One in a thousand. On average, that's how many baby sea turtles survive to adulthood.
The cycle of life often begins along Northwest Florida's beaches. In Gulf County, volunteers are monitoring 96 nests in a six-and-a-half mile stretch of Cape San Blas. Members of the St. Joseph Peninsula Turtle Patrol hit the sand just after sunrise Tuesday to check for loggerhead hatches.
The sea turtle nesting season lasts from May through October. Nests average about 100 eggs each and the incubation period is 60-65 days.
The group first stopped on the beach behind the William J. Rish Recreational Park where two nests are marked with stakes, yellow tape and a warning sign. There was no evidence of a hatch.
"I see that they're high and dry so they probably will hatch, probably within the next week," Penny Weining, a turtle patrol volunteer, said.
A few hundred yards farther down the beach, an excited group of volunteers gathered for the highlight of the day – an excavation of a green sea turtle nest to determine whether last weekend's hatch was successful.
Weining said green sea turtle nests are a rare find. "It's been a couple of years since we've had one... they don't come every year and they are more rare than a loggerhead nest," Weining said.
After removing the stakes and wire that guards against predators, the digging got underway. Volunteer John Ehrmann did the dirty work. "The clutch is usually about nine inches to twelve inches below grade," he said.
Nearby, Katrina Larson's two home-schooled children enjoyed a day in an outdoor classroom. "It's just an amazing place to be able to do real hands on science," Larson said. "They see that there are real scientists working in this world to help God's creation."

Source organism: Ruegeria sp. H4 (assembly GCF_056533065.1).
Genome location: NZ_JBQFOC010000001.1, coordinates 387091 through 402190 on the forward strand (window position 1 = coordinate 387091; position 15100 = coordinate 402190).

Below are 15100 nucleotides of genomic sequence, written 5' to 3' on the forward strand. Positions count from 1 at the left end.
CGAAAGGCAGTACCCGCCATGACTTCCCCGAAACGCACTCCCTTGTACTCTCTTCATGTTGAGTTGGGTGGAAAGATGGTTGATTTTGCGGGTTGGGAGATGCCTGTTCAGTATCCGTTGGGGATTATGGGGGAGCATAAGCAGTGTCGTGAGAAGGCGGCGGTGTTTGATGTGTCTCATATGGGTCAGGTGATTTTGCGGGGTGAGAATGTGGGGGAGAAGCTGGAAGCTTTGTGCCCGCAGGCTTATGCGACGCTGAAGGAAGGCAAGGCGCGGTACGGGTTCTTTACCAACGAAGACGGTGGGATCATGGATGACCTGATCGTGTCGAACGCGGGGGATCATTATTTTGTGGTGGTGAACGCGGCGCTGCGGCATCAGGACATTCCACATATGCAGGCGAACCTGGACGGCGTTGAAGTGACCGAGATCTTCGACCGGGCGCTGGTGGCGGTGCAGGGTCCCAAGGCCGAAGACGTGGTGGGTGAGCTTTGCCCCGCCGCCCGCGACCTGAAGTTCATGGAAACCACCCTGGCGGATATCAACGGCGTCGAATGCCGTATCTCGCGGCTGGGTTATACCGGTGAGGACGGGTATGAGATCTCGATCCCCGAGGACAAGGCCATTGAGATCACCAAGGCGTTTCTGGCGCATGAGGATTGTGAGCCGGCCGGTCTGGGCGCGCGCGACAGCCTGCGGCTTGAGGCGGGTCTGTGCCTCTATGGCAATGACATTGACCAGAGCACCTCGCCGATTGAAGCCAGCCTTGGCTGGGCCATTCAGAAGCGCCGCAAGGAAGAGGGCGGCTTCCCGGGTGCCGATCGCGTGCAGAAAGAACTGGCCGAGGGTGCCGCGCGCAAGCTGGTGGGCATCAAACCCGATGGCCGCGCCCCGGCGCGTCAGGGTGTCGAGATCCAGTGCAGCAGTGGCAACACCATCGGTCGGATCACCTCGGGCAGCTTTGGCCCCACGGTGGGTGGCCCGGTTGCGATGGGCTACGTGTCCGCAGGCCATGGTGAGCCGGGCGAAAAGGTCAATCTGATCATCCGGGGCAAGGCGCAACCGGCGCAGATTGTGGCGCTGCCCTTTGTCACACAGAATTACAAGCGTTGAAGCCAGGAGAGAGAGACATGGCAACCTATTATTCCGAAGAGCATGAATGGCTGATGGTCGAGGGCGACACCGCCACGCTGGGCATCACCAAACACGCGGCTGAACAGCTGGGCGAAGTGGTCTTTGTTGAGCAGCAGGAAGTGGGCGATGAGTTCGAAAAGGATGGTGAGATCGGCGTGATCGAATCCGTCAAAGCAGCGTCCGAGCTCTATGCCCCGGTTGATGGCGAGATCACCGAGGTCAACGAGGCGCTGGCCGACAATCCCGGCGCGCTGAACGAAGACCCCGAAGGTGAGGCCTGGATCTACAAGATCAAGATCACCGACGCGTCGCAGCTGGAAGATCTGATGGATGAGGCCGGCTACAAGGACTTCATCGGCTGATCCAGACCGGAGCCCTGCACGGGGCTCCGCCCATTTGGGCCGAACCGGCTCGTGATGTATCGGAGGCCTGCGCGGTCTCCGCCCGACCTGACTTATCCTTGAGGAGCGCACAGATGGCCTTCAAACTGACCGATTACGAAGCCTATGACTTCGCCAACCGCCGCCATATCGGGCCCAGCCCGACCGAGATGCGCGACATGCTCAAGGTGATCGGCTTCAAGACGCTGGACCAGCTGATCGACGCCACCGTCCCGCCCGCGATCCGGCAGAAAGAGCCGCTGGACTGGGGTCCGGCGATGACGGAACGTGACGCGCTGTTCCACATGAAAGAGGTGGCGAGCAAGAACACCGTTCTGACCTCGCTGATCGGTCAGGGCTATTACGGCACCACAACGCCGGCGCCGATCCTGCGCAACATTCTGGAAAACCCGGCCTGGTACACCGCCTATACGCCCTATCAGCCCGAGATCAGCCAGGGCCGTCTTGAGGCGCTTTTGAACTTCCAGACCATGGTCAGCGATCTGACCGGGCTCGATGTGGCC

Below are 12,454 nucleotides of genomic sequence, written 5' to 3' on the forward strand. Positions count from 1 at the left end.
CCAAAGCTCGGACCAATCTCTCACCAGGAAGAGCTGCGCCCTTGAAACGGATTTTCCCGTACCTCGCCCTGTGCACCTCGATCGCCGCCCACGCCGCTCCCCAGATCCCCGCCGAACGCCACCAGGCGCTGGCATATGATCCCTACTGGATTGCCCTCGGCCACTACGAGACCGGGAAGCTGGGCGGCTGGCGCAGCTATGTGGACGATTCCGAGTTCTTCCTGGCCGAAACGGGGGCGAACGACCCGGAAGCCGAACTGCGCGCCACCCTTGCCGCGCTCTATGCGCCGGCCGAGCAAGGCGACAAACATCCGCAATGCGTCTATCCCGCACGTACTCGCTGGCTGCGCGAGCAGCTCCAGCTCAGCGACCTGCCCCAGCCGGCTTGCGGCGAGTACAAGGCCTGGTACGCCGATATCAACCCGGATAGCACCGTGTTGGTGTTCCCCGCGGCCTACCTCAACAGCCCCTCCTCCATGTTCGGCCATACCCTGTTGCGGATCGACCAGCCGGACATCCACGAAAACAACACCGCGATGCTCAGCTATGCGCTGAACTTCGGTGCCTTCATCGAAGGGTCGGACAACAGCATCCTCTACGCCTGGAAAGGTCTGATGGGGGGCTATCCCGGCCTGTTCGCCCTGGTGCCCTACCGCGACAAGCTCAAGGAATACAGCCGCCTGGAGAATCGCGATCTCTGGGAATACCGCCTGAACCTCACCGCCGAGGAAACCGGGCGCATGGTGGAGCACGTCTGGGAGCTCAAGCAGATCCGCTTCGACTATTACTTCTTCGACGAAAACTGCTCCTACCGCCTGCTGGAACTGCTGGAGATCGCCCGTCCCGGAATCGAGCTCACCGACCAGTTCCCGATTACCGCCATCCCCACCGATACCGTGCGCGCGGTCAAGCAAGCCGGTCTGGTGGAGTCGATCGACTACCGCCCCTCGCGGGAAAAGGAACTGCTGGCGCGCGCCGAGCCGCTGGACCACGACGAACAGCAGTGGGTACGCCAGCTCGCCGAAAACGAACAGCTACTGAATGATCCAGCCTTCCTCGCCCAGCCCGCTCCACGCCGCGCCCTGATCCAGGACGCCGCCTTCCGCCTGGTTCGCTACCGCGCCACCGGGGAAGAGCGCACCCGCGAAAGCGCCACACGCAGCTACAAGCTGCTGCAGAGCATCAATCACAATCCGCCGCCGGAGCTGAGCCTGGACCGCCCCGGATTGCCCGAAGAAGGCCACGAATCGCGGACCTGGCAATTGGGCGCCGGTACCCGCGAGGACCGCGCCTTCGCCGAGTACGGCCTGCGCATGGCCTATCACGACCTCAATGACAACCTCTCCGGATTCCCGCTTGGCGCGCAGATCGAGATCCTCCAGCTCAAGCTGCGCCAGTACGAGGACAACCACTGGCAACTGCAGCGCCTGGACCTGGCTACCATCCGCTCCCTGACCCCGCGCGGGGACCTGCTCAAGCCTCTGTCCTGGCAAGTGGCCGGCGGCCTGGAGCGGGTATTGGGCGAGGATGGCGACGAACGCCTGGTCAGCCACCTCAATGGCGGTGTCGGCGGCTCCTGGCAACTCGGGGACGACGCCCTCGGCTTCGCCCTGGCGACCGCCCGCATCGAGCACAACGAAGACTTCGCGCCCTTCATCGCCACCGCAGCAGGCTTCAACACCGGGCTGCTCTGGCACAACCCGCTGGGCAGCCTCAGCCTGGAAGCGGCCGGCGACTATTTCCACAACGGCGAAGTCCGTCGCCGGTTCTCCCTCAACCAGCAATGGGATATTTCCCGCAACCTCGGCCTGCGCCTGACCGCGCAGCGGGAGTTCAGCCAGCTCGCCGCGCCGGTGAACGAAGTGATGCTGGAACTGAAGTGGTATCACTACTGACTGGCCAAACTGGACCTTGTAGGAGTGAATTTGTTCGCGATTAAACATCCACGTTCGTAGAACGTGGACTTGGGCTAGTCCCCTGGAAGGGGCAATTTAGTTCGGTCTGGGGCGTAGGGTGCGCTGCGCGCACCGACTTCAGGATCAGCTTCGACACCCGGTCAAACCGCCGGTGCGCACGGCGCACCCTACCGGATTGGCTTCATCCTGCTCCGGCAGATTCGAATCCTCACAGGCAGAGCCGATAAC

Ehrmann dug down in the white sand all the way to his shoulder and pulled pieces of shell and a few whole eggs from the cavity. The volunteers were pleased with what they found.
"It looks like everybody got out okay," Weining said. "Most of them are hatched and only about ten of them were probably infertile."
The excavation revealed that 130 hatchlings had made their way to the Gulf of Mexico. It's a long shot, but some of them might return one day. Female sea turtles that reach reproductive age – in 20 or 30 years – come back to the beach where they hatched to lay their own eggs.
"They do imprint on the sand and they're familiar with their home," Weining said. "I guess it's a natural kind of GPS system that brings them back."
Development is encroaching on the turtles' natural environment and patrol volunteers are trying to protect what's left. "These creatures have been around for 60 million years and we just want to keep them around for a little while longer," Ehrmann said.
Sea turtles aren't cuddly, but there's a fascination with them that is wide reaching. "One of the reasons that our visitors love to come to Gulf County is for the natural beauty and the wildlife element that we have here," Kelli Jackson, Business Manager for the Tourist Development Council, said.
After the results of the hatch were logged – the data will be forwarded to researchers at the University of Florida – volunteers returned the beach to its natural state.
Weining struggled to find the words to explain her devotion to the sea turtle's cause. "They're massive but they're beautiful," she said. "Everybody's fascination is for a different reason, but I just find them beautiful."
Beautiful creatures beginning life in a beautiful place.
For information on how to become a St. Joseph Peninsula Turtle Patrol volunteer, call (205) 910-4717 or email the group at firstname.lastname@example.org.